No one knows where Freddie Mercury's ashes are buried, except his former partner Mary Austin, who buried them. Everyone else can pay their respects to the singer and Queen frontman at his impressive memorial statue overlooking Lake Geneva in Montreux, where Mercury spent many of his final days. Fans also turned the outside walls of his Garden Lodge mansion in London to a public shrine with graffiti messages dedicated to the deceased.
James Dean was already an influential actor and icon of teenage disillusionment by the time of his death in a car accident in 1955, at the age of 24. He's buried beneath a simple headstone often covered with admirers' kiss-marks in the Park Cemetery near his Indiana hometown, where an annual festival is held in his honor every September.
Fort Washakie, Wyoming
It's uncertain whether Sacagawea, the Shoshone woman who served as a guide for the Lewis and Clark expedition, died in 1812 or 1884, and it's just as uncertain if it's really her buried beneath the grave-marker bearing her name in the Sacajawea Cemetery in Wyoming's Wind River reservation. Either way, the site is worth a stop to see her headstone alongside those of her family.
GRANARY BURYING GROUND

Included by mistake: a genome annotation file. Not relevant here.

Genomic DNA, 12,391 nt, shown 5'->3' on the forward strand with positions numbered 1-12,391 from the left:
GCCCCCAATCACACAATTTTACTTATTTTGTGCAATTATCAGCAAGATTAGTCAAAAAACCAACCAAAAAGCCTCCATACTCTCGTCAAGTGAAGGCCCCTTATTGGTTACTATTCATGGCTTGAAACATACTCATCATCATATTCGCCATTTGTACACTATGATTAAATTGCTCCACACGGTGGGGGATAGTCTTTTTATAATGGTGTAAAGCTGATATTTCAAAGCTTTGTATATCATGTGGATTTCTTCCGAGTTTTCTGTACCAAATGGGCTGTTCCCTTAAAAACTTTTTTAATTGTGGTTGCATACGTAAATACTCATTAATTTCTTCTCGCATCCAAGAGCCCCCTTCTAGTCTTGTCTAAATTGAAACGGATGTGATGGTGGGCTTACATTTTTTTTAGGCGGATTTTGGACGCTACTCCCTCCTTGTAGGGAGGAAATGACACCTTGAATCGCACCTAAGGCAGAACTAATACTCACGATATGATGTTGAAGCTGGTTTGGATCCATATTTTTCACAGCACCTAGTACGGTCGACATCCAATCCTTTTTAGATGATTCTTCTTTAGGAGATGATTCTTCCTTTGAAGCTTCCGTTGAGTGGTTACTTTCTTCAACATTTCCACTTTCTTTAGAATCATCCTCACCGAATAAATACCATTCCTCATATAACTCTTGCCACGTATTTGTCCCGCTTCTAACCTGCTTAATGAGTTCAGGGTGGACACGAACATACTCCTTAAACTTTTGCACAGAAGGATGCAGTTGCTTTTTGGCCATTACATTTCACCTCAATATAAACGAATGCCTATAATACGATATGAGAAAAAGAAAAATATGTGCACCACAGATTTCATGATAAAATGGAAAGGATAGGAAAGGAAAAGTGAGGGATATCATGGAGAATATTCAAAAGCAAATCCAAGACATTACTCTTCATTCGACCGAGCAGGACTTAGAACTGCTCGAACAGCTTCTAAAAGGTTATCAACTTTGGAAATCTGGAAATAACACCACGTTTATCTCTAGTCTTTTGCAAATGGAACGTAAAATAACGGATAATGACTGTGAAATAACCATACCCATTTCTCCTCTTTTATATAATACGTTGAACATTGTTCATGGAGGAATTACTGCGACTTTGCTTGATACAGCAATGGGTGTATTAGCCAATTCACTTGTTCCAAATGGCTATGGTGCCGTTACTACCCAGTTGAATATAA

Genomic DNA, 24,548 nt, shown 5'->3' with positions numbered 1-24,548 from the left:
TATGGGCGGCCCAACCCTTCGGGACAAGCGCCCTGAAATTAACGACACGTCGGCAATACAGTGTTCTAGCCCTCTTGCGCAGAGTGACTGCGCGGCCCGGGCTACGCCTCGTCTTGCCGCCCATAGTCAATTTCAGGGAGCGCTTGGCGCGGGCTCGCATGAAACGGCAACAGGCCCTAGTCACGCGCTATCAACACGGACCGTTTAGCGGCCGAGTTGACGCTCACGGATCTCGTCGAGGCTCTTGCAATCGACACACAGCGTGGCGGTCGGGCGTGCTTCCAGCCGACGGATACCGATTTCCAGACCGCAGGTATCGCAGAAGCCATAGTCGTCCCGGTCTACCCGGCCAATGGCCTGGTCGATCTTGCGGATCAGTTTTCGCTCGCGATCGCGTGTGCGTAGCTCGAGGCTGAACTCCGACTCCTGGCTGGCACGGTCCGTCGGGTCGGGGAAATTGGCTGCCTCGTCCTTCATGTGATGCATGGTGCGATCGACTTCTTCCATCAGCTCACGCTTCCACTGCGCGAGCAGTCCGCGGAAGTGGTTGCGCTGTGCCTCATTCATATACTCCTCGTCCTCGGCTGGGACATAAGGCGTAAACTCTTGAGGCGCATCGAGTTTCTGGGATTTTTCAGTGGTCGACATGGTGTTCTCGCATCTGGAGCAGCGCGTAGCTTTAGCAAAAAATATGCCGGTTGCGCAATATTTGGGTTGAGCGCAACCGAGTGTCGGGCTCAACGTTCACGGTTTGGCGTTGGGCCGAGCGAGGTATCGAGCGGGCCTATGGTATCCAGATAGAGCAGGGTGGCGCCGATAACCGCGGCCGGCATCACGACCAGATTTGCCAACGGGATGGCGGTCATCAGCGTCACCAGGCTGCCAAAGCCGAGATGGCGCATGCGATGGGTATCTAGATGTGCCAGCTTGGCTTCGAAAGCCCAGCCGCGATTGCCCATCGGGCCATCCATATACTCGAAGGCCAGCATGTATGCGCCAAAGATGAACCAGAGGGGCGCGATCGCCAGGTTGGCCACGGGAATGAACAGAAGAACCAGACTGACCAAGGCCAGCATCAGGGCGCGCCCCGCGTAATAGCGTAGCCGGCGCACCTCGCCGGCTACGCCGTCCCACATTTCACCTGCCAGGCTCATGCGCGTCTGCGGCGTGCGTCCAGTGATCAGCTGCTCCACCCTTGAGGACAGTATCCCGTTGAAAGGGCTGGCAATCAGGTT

Dating to 1660 but still only Boston's third-oldest cemetery, the Granary Burying Ground in the heart of this historically significant city holds the graves of enduring American Revolution heroes and Declaration of Independence signers like Paul Revere, Samuel Adams, John Hancock, Crispus Attucks, and Robert Paine. Also look for a granite obelisk made from the same quarry as the Bunker Hill Monument, dedicated to the relatives of Benjamin Franklin.
As well as being the resting place of more than 10,000 souls, this 65-acre cemetery in the city that bills itself the "Granite Capital of the World" is also a sculpture gallery of original, personalized works by the stonecutters of Barre. Stone depictions of a racecar, a biplane flying near Cloud 9, and a motorcycle approaching the pearly gates are just a few of the whimsical tributes to those passed.
FORT ROSECRANS CEMETERY
Shaded with native Torrey pines and surrounded by waters of the Pacific and San Diego Bay, Fort Rosecrans Cemetery features only neat rows of white marble headstones bearing the names of more than 113,000 veterans and their dependents. The national cemetery and California historical landmark is a humbling 77-acre site open to visitors from sunrise to sunset.